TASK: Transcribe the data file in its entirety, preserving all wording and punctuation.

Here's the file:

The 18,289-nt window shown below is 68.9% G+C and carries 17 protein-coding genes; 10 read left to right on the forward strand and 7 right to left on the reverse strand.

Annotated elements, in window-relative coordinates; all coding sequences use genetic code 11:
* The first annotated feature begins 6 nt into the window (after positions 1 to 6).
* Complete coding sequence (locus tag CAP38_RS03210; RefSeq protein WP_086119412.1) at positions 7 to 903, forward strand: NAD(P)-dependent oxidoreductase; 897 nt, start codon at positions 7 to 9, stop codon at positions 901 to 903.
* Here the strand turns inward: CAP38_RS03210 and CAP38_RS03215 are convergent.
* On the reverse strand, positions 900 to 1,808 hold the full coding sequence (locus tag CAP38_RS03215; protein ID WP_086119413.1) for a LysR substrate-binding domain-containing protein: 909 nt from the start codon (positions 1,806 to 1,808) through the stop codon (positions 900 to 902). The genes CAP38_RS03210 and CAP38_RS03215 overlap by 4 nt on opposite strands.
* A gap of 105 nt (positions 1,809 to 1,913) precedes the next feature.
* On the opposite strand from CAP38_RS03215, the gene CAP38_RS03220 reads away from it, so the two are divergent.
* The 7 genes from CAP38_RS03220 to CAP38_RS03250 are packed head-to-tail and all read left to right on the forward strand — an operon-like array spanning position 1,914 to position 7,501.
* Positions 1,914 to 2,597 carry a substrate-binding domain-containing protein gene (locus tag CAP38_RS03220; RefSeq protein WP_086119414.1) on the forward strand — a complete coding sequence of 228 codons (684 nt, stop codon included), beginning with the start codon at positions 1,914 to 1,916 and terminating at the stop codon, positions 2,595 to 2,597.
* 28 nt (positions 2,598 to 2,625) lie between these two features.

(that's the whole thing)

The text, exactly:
The 18,289-nt window shown below is 68.9% G+C and carries 17 protein-coding genes; 10 read left to right on the forward strand and 7 right to left on the reverse strand.

Annotated elements, in window-relative coordinates; all coding sequences use genetic code 11:
* The first annotated feature begins 6 nt into the window (after positions 1 to 6).
* Complete coding sequence (locus tag CAP38_RS03210; RefSeq protein WP_086119412.1) at positions 7 to 903, forward strand: NAD(P)-dependent oxidoreductase; 897 nt, start codon at positions 7 to 9, stop codon at positions 901 to 903.
* Here the strand turns inward: CAP38_RS03210 and CAP38_RS03215 are convergent.
* On the reverse strand, positions 900 to 1,808 hold the full coding sequence (locus tag CAP38_RS03215; protein ID WP_086119413.1) for a LysR substrate-binding domain-containing protein: 909 nt from the start codon (positions 1,806 to 1,808) through the stop codon (positions 900 to 902). The genes CAP38_RS03210 and CAP38_RS03215 overlap by 4 nt on opposite strands.
* A gap of 105 nt (positions 1,809 to 1,913) precedes the next feature.
* On the opposite strand from CAP38_RS03215, the gene CAP38_RS03220 reads away from it, so the two are divergent.
* The 7 genes from CAP38_RS03220 to CAP38_RS03250 are packed head-to-tail and all read left to right on the forward strand — an operon-like array spanning position 1,914 to position 7,501.
* Positions 1,914 to 2,597 carry a substrate-binding domain-containing protein gene (locus tag CAP38_RS03220; RefSeq protein WP_086119414.1) on the forward strand — a complete coding sequence of 228 codons (684 nt, stop codon included), beginning with the start codon at positions 1,914 to 1,916 and terminating at the stop codon, positions 2,595 to 2,597.
* 28 nt (positions 2,598 to 2,625) lie between these two features.